Florists hit hard amid novel coronavirus outbreak

By Qi Xijia Source:Global Times Published: 2020/2/14 12:32:53

A customer receives the flower. Photo: Yang Hui/GT

It is the eve of Valentine's Day. A florist in downtown Shanghai is littered with roses, tulips and packaging. Shop owner Li Youkang isn't expecting any customers as his shop has been shut down amid the novel coronavirus outbreak.

"We have been running the florist for 12 years. My wife and I have never celebrated Valentine's Day as it is usually our busiest day of the year. We have to stay up all night arranging and packaging flowers. Some employees have in the past been so worn-out that they have fallen asleep on the floor," the 36-year-old from East China's Jiangsu Province told the Global Times on Thursday.

This year however, Li's employees haven't yet resumed work. Some from virus hit areas are still under home quarantine, leaving Li and his wife to sort and pack bouquets of flowers through the night to be delivered the following day.

The outbreak of the virus has hit his self-run business hard as orders plunged to just 10 percent of their usual number.

"We received around 50 orders this year, all online orders. We have had 500 orders in past years," he said. "Everybody wants to stay at home. Why would anyone buy flowers if their partners are also confined at home?" he asked.

Had it been any other year, he would borrow storage space from neighboring shops and he would even use his own home to stock flowers. This year, he didn't dare purchase too many from the wholesale market for the fear they wouldn't sell. 

Li Youkang and his wife sort and pack bouquets of flowers through the night. Photo: Yang Hui/GT

Cold winter 

The same worry casts a shadow over the whole industry, as wholesale flower markets were hit hard by the outbreak.

Dounan Flower Market in Kunming, Southwest China's Yunnan Province, is the largest flower trading market in Asia.

For more than 20 consecutive years, it has ranked first in China in terms of transaction volume, transaction value and trade. 7.2 billion flowers were traded in 2019, with a turnover of about 6.1 billion yuan ($874 million). 

February should be the peak sales season, but operations didn't resume until February 10. Prices fell to less than 20 percent of those during the same period last year, according to a letter from the market on its reopening.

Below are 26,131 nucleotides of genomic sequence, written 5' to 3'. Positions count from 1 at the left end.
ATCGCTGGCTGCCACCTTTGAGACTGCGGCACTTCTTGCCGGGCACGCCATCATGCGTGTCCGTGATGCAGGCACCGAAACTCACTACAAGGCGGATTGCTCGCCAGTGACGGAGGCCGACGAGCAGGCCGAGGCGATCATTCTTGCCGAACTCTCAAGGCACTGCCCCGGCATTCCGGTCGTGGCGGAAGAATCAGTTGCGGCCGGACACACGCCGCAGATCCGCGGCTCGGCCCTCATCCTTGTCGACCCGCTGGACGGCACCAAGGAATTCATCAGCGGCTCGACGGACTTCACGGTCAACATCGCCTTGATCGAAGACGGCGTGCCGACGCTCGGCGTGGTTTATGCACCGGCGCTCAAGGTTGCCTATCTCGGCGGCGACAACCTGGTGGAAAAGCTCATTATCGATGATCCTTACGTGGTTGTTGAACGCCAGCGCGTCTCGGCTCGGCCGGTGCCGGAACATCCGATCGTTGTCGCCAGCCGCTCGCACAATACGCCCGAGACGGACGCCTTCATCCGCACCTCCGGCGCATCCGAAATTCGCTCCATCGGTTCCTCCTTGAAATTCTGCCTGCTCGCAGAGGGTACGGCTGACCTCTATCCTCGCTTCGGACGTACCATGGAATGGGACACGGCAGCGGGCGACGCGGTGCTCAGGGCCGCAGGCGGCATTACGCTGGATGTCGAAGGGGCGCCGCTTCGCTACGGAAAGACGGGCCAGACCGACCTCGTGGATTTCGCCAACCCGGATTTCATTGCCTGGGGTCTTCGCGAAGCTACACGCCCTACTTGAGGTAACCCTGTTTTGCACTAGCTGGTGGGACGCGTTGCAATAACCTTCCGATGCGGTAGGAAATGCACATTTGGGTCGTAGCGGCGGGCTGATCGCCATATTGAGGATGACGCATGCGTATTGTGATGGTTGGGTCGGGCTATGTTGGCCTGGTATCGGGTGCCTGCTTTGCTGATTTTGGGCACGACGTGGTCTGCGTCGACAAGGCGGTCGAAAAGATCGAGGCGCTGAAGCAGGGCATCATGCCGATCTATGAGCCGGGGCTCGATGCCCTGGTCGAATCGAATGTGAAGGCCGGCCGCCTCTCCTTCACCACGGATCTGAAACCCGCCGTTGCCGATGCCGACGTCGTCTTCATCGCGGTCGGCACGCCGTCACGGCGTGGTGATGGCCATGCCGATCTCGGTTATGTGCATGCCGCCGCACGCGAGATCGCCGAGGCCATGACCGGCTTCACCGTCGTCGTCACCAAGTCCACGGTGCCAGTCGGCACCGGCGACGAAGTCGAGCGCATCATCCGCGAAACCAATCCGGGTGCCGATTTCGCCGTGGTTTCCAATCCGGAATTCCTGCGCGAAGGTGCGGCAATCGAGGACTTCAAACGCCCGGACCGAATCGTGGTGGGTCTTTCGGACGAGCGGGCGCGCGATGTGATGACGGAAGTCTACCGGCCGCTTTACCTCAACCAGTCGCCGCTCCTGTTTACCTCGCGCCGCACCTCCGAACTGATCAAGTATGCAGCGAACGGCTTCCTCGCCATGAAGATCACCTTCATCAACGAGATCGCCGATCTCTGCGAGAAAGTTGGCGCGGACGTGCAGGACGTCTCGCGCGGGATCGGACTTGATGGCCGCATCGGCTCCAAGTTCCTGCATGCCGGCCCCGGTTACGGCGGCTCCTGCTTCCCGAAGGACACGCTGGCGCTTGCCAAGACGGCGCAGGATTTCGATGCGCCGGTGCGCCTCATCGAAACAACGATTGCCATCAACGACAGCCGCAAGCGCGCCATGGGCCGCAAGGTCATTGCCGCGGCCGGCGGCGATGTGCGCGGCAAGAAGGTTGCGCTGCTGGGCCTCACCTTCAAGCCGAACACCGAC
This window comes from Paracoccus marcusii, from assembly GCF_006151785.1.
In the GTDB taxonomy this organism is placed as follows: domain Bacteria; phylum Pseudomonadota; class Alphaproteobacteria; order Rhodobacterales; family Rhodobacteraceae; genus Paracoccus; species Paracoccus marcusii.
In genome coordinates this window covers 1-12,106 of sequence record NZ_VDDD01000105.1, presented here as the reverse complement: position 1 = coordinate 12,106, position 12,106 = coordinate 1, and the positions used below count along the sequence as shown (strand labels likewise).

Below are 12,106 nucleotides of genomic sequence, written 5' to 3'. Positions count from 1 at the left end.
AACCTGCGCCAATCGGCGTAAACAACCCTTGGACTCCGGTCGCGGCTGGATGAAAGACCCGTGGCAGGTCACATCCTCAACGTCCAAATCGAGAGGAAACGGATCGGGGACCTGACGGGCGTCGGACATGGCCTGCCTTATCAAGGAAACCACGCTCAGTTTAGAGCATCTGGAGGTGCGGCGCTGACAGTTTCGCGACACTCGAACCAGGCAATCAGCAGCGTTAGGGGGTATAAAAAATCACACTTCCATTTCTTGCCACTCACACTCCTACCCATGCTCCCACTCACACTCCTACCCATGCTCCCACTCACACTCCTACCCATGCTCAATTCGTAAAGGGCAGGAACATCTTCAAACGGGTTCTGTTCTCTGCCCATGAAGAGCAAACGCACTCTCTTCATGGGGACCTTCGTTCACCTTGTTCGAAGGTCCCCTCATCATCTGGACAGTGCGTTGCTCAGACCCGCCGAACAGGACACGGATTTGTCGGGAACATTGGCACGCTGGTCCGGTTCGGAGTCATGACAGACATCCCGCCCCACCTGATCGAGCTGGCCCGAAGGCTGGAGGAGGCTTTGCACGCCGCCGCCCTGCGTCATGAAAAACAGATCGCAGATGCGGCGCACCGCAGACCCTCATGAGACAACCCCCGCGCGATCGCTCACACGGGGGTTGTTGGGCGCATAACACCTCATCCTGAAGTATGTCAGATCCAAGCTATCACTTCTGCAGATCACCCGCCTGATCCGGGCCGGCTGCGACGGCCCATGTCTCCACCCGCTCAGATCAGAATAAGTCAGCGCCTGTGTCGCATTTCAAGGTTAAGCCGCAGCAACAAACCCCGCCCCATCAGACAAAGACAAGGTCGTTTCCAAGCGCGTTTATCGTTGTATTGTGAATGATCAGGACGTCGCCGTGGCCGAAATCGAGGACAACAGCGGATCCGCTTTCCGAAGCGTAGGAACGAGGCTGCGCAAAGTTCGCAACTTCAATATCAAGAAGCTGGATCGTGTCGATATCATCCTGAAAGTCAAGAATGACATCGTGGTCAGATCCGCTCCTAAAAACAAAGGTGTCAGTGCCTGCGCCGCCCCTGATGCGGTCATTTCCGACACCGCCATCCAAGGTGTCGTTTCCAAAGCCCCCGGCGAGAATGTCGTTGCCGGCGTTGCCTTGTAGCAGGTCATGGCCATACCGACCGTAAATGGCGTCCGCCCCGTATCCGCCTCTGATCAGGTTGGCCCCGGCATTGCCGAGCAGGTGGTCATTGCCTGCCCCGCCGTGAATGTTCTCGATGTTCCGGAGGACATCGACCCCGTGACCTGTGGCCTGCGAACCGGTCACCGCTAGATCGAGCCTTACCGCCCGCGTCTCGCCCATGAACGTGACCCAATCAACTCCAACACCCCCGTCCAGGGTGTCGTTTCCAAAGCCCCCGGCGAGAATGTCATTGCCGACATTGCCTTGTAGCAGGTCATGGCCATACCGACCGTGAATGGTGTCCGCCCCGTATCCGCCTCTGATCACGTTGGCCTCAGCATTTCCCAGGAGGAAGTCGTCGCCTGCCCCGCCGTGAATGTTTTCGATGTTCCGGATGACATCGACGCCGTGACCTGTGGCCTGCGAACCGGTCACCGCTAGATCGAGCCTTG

"Every day, a large quantity of freshly cut flowers that cannot be sold and transported have to be destroyed. Farmers and enterprises are suffering heavy losses," the letter read.

Intermediate dealers were also shut down, making it difficult for retailers like Li to source the best quality flowers.

Li delivers flowers to a customer. Photo: Yang Hui/GT

When purchasing from the local wholesale market in Shanghai, Li noticed that nearly 30 percent of his usual wholesalers had closed their doors and few retailers like him were searching for flowers.

"Had it been any previous year, it would take at least half an hour to make your way into the market due to the huge flow of people," he said. 

Prices of imported roses soared due to logistics difficulties and delayed flights amid the outbreak. 

A shortage of couriers also contributed to difficulties. For a 20-minute journey, Li set the delivery fee at 20 yuan, but still nobody picked up the orders. This Valentine's day, he will have to deliver the flowers himself to save costs. 

"Usually it takes no effort to make 300,000 yuan during Valentine's Day sales. This year, however, we only expect to make 30,000 yuan," he said, adding that Valentine's Day sales account for 20 percent of the florist industry's total annual revenues. 

Li is struggling to keep the store running, pay rents and other costs. He hopes his business can survive the winter and usher in the spring, when the flowers will bloom again. 

"I think it will pass. We will think of ways to make our losses up later. We should still believe in the future, as the flower industry is a beautiful one," said Li, who is set to deliver flowers from 7.30 am on this special Valentine's Day. 


blog comments powered by Disqus